Chinese authorities have launched man-in-the-middle (MITM) attacks on Apple’s iCloud.com and Microsoft’s Login.live.co, according to Greatfire.org.
Qihoo 360 browser users’ local connections to iCloud.com are being rerouted to a dummy site that’s identical to Apple’s login page, Greatfire said.
Users of Firefox or Chrome land on a warning page instead.
The attack on iCloud is nationwide, Greatfire reported. It’s taking place at the level of the Great Firewall, so it’s likely an effort by the Chinese authorities to harvest usernames and passwords, as well as data stored on iCloud.
“China uses a nationwide firewall system through which they force all Internet traffic to pass so they can filter both what enters and what leaves [the country],” Steve Hultquist, chief evangelist at RedSeal, told TechNewsWorld.
Although it’s possible cybercriminals with high-level political connections and good technical skills are behind the attack, “it would be far more difficult for cybercriminals to get access to devices in the middle of a connection from consumers to Apple than for the so-called GreatFirewall to do so,” Hultquist said.
How the Attack Works
The Great Firewall of China implemented the MITM attack on iCloud using a self-signed certificate.
The attack targets only one IP address: 220.127.116.11, which means not all users in China would be affected.
Beijing may have attacked only one IP address as a test, Hultquist suggested.
“Given the recent release of the more-secure iOS 8, it’s possible that the government hopes to capture access to iCloud and Microsoft accounts through an MITM attack that captures usernames and password information,” he speculated. “Given the Chinese government’s approach to Internet access and information flow, starting with a test of the availability of the attack makes sense.”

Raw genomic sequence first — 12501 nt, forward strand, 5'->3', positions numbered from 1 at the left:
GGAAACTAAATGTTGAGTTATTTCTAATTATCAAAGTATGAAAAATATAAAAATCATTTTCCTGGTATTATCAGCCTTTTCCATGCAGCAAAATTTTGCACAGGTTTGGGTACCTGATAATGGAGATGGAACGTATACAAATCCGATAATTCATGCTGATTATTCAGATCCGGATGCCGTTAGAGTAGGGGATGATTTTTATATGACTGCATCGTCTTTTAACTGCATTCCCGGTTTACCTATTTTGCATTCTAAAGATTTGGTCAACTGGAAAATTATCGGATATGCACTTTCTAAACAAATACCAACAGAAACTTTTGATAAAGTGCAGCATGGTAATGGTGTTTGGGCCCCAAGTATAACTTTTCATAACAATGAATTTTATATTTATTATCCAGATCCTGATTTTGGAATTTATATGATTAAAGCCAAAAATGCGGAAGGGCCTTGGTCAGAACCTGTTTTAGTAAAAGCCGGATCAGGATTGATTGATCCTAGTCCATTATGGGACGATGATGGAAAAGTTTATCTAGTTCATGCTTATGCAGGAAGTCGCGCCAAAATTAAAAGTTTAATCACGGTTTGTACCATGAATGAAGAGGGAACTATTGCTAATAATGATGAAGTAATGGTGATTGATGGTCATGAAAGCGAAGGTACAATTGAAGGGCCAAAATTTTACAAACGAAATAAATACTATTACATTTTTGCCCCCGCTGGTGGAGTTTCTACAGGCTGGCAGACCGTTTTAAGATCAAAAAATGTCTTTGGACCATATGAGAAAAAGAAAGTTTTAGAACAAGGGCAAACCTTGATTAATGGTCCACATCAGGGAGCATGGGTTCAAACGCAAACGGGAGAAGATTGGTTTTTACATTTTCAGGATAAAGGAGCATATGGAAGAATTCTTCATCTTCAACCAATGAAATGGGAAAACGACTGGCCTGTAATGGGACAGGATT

The extent of the MITM attack may be overblown, given that only one IP address has been targeted so far, and it’s not clear how popular the Qihoo browser is — it’s either one of the three most popular browsers in China or doesn’t even rank in the top six, depending on whose statistics are accurate, according to ChinaInternetwatch.
Still, the hack “is very similar” to the recent hacks of celebrity accounts that led to the publishing of nude photos of the victims on the Web, Hultquist noted.
Greatfire listed URLs for the wirecaptures and traceroutes for attacks on both targets.
Is Beijing Cutting its Eyes at Apple?
Apple has worked closely with the Chinese authorities in the past, removing apps from its app store in China at their request, Greatfire said.
The MITM attacks appear to have coincided with the launch in China of the iPhone 6, sparking speculation by Greatfire that there’s a tie-in to the increased security offered by iOS 8. Or perhaps Beijing may be seeking to clamp down on dissemination of information about the student protests in Hong Kong.
The attack on iCloud “may indicate that there is at least some conflict between the Chinese authorities and Apple over some of the features on the new phone,” Greatfire suggested.
Ni Hao, James Comey?
In targeting iOS 8’s security measures, Beijing has taken the same stance as FBI director James Comey, who has complained repeatedly that the increased security makes it difficult for his agency to do its job.
Perhaps the FBI could take a leaf from Beijing’s book and launch its own MITM attack.
This scenario wouldn’t be too far-fetched — the FBI has launched a drive-by attack on Freedom Hosting to winkle out users of the Tor network, which provides anonymity to users. The attack exploited a Firefox and Tor update called “CVE-2013-1690,” with the malware hidden in a variable named “Magneto.”
That malware gathered the target’s Mac address and the Windows hostname and sent them to a server in Virginia, nullifying the anonymity Tor provides.
On the other hand, as far as is known, the FBI limits its targets to criminals, child pornographers and terrorist suspects.
“This is what nation-states do to ‘protect’ their citizens,” Philip Lieberman, president of Lieberman Software, told TechNewsWorld.